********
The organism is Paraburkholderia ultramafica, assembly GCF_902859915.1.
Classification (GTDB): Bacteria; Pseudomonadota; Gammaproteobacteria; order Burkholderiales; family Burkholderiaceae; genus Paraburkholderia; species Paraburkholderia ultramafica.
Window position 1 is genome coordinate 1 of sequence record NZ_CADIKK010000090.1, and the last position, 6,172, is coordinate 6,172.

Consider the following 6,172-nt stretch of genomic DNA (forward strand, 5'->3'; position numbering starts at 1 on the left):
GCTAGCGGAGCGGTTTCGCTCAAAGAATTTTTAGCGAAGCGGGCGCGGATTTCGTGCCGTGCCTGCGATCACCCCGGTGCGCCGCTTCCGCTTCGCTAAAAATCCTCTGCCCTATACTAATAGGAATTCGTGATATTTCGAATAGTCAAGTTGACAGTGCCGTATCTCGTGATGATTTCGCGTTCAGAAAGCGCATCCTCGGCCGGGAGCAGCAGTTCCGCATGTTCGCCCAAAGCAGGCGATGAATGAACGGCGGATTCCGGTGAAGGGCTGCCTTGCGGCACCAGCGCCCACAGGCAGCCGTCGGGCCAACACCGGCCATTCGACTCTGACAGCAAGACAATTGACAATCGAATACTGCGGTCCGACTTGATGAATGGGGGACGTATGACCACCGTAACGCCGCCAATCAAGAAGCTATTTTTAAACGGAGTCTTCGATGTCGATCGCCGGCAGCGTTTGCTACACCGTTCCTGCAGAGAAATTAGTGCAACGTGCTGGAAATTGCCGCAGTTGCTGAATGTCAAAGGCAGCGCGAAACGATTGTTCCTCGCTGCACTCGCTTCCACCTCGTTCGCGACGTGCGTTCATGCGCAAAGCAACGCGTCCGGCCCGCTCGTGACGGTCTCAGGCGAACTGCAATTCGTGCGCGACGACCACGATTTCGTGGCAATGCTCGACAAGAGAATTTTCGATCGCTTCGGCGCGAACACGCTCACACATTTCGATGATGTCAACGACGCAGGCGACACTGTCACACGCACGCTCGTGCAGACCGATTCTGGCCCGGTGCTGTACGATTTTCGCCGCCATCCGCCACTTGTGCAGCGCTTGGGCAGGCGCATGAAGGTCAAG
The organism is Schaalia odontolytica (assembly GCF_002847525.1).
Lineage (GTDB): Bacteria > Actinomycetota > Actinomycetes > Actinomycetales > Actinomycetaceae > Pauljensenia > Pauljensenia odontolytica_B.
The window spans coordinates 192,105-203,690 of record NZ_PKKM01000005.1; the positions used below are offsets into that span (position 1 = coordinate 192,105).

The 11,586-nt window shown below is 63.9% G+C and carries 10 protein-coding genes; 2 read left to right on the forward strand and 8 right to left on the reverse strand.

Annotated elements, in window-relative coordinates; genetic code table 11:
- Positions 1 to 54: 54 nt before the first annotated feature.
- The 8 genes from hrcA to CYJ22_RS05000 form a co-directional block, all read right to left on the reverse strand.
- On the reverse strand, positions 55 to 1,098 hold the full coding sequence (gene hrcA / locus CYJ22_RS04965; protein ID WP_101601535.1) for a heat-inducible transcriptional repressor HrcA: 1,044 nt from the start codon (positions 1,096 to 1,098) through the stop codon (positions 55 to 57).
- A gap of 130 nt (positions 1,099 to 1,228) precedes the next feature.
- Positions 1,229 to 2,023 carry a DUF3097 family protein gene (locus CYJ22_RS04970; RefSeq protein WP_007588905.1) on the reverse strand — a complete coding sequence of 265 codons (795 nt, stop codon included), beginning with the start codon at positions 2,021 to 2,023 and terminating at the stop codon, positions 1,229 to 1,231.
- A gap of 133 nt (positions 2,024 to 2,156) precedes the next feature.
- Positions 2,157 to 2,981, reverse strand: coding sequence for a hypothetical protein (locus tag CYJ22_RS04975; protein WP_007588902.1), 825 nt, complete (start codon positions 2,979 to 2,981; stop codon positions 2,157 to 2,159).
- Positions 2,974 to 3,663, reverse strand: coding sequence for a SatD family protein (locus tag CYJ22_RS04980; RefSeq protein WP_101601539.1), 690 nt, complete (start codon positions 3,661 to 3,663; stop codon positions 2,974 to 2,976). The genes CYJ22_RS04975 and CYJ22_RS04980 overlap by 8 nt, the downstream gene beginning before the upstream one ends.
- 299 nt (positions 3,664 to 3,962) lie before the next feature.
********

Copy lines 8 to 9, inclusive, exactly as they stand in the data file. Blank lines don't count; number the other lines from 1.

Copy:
The window spans coordinates 192,105-203,690 of record NZ_PKKM01000005.1; the positions used below are offsets into that span (position 1 = coordinate 192,105).

The 11,586-nt window shown below is 63.9% G+C and carries 10 protein-coding genes; 2 read left to right on the forward strand and 8 right to left on the reverse strand.